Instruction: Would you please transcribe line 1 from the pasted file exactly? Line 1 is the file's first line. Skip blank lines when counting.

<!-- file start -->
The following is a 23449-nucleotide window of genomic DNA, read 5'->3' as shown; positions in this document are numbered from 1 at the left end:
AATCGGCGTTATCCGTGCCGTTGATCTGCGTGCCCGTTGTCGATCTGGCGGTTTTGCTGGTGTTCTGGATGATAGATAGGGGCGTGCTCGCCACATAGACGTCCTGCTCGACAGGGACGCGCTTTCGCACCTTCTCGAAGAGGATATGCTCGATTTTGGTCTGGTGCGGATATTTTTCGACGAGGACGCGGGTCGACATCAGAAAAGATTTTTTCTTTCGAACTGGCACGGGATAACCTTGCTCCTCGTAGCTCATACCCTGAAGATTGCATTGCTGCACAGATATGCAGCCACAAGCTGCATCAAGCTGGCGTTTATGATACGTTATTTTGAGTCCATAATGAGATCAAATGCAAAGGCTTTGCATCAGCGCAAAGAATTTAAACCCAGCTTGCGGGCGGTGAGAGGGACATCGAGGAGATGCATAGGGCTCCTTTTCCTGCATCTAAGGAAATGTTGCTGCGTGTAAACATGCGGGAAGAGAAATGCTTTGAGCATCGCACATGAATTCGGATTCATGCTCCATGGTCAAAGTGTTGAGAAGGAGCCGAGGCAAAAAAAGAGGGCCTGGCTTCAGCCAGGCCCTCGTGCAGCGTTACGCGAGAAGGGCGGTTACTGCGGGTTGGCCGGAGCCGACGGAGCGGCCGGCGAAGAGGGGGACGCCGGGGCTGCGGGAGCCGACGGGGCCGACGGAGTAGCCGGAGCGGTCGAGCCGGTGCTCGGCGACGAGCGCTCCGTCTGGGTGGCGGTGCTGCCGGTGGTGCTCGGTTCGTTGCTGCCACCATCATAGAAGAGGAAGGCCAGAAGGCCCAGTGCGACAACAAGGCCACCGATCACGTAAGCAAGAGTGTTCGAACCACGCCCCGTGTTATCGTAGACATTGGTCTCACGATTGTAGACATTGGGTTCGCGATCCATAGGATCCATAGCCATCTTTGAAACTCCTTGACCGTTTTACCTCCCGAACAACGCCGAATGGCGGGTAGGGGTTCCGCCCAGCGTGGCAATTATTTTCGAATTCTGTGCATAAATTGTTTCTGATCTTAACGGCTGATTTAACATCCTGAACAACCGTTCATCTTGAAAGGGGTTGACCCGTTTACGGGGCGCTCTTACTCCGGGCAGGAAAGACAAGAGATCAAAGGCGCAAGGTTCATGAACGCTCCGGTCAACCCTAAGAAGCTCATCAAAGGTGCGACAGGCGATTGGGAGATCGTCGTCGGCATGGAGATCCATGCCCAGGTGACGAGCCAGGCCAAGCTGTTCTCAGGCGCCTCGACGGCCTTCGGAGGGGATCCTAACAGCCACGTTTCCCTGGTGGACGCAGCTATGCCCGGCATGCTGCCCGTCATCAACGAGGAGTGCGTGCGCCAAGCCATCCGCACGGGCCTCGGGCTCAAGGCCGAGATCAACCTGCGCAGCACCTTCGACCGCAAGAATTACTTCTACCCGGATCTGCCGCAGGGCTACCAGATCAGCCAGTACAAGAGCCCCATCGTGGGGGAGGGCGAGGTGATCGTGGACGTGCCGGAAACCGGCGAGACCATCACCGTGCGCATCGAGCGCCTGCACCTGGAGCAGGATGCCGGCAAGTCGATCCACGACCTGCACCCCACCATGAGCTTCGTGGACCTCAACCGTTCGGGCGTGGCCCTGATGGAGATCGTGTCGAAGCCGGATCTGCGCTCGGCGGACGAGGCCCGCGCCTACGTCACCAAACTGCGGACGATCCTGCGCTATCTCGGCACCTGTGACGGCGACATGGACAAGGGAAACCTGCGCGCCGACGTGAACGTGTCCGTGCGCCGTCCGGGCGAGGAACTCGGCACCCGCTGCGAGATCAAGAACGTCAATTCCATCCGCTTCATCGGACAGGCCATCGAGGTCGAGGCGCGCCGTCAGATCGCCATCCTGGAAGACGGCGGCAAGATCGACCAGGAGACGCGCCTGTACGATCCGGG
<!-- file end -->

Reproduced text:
The following is a 23449-nucleotide window of genomic DNA, read 5'->3' as shown; positions in this document are numbered from 1 at the left end: